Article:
Posts Tagged amphetamines

[Abstract] Cannabis and other illicit drug use in epilepsy patients – Hamerle – 2013 – European Journal of Neurology.


Background and purpose

This study aimed to assess the prevalence of illicit drug use among epilepsy patients and its effects on the disease.


We systematically interviewed epilepsy outpatients at a tertiary epilepsy clinic. Predictors for active cannabis use were analysed with a logistic regression model.


Overall, 310 subjects were enrolled; 63 (20.3%) reported consuming cannabis after epilepsy was diagnosed, and 16 (5.2%) used other illicit drugs. Active cannabis use was predicted by sex (male) [odds ratio (OR) 5.342, 95% confidence interval (95% CI) 1.416–20.153] and age (OR 0.956, 95% CI 0.919–0.994). Cannabis consumption mostly did not affect epilepsy (84.1%). Seizure worsening was observed with frequent illicit (non-cannabis) drug use in 80% of cases.


Cannabis use does not seem to affect epilepsy; however, frequent use of other drugs increases seizure risk.

Source: Cannabis and other illicit drug use in epilepsy patients – Hamerle – 2013 – European Journal of Neurology – Wiley Online Library

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[REVIEW] Miscellaneous Treatments | EBRSR – Evidence-Based Review of Stroke Rehabilitation – Full Text PDF


The medical management of stroke is often a dynamic process. While treatment regimens have been established, practitioners and patients are constantly searching for new techniques to improve patient outcomes. The use of treatments not traditionally taught in medical schools has begun to gain popularity. Reports suggest that up to 40% of adults living in the United States and elsewhere have used some form of Complimentary and Alternative Medicine to treat a health problem (Astin et al. 2000). Physicians and researchers are also using standard interventions in new ways to treat difficult medical complications. New applications for medications and technologies are regularly being evaluated. In this review, we examine the use of miscellaneous treatments as they relate to patients who have suffered a stroke. Evidence regarding complimentary and alternative medicine, medications used for the treatment of motor and language recovery, and new technological therapies are evaluated. Alternative therapies include acupuncture, traditional Chinese patent medicine, Reiki, and massage therapy. Medications include those specifically used to aid in motor and language recovery. New technological therapies assessed are hyperbaric oxygen therapy, repetitive transcranial magnetic stimulation, and motor cortex stimulation.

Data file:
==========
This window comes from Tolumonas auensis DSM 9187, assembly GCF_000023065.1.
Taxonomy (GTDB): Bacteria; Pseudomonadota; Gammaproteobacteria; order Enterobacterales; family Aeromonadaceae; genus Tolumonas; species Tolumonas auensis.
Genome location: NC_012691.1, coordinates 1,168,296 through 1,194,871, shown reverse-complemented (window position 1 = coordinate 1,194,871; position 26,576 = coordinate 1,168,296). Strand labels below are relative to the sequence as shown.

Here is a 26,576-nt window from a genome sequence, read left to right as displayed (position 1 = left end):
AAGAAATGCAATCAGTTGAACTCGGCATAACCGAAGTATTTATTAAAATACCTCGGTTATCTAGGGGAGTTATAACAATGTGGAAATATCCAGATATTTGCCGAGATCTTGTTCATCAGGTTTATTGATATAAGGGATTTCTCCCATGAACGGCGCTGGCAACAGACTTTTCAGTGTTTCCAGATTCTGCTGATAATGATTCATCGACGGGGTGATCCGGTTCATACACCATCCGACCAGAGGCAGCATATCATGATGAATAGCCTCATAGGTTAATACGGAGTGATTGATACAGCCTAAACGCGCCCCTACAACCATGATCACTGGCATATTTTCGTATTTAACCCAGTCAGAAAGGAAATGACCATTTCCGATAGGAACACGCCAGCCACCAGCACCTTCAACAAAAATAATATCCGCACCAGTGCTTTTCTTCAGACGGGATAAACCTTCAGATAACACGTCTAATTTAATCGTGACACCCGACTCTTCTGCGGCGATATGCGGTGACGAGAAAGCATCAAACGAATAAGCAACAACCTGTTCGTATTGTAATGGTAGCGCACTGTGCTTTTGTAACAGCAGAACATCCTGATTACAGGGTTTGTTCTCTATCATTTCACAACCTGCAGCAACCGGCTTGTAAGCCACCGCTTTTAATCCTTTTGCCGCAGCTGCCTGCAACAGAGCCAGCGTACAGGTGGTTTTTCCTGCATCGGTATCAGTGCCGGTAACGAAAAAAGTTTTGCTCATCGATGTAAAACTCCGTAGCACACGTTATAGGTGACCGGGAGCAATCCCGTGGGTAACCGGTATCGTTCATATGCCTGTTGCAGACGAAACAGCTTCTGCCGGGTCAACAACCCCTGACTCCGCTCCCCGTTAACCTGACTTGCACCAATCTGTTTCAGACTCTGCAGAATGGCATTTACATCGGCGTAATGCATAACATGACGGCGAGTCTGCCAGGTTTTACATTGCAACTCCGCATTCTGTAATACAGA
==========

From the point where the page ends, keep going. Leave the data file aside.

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via Miscellaneous Treatments | EBRSR – Evidence-Based Review of Stroke Rehabilitation.

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[ARTICLE] A Combined Therapeutic Approach in Stroke Rehabilitation: A Review on Non-Invasive Brain Stimulation plus Pharmacotherapy -Full Text PDF


Stroke is a leading cause of disability in the United States. Available treatments for stroke have only a modest effect on motor rehabilitation and about 50-60% of stroke patients remain with some degree of motor impairment after standard treatment.

Non-invasive brain stimulation (NIBS) techniques have been proposed as adjuvant treatments to physical therapy for motor recovery after stroke. High frequency rTMS and anodal tDCS can be delivered over the affected motor cortex in order to increase cortical excitability and induce brain plasticity with the intention to enhance motor learning and achieve functional goals in stroke patients. Similarly, low frequency rTMS and cathodal tDCS can be delivered to the unaffected motor cortex to reduce interhemispheric inhibition and hinder maladaptive plasticity.

The use of several drugs such as amphetamines, selective serotonin reuptake inhibitors (SSRIs), levodopa and cholinergic agents have been also proposed to enhance the motor function. Given that both NIBS and pharmacotherapy might provide some treatment effect independently for motor rehabilitation in stroke and with the rationale that they could work in a synergistic fashion, we believe that a combined therapy- NIBS plus pharmacotherapy- can lead to better outcomes than one or the other alone. In this paper we review the literature that support the potential use of a combined approach in stroke recovery and present the studies that have already investigated this idea

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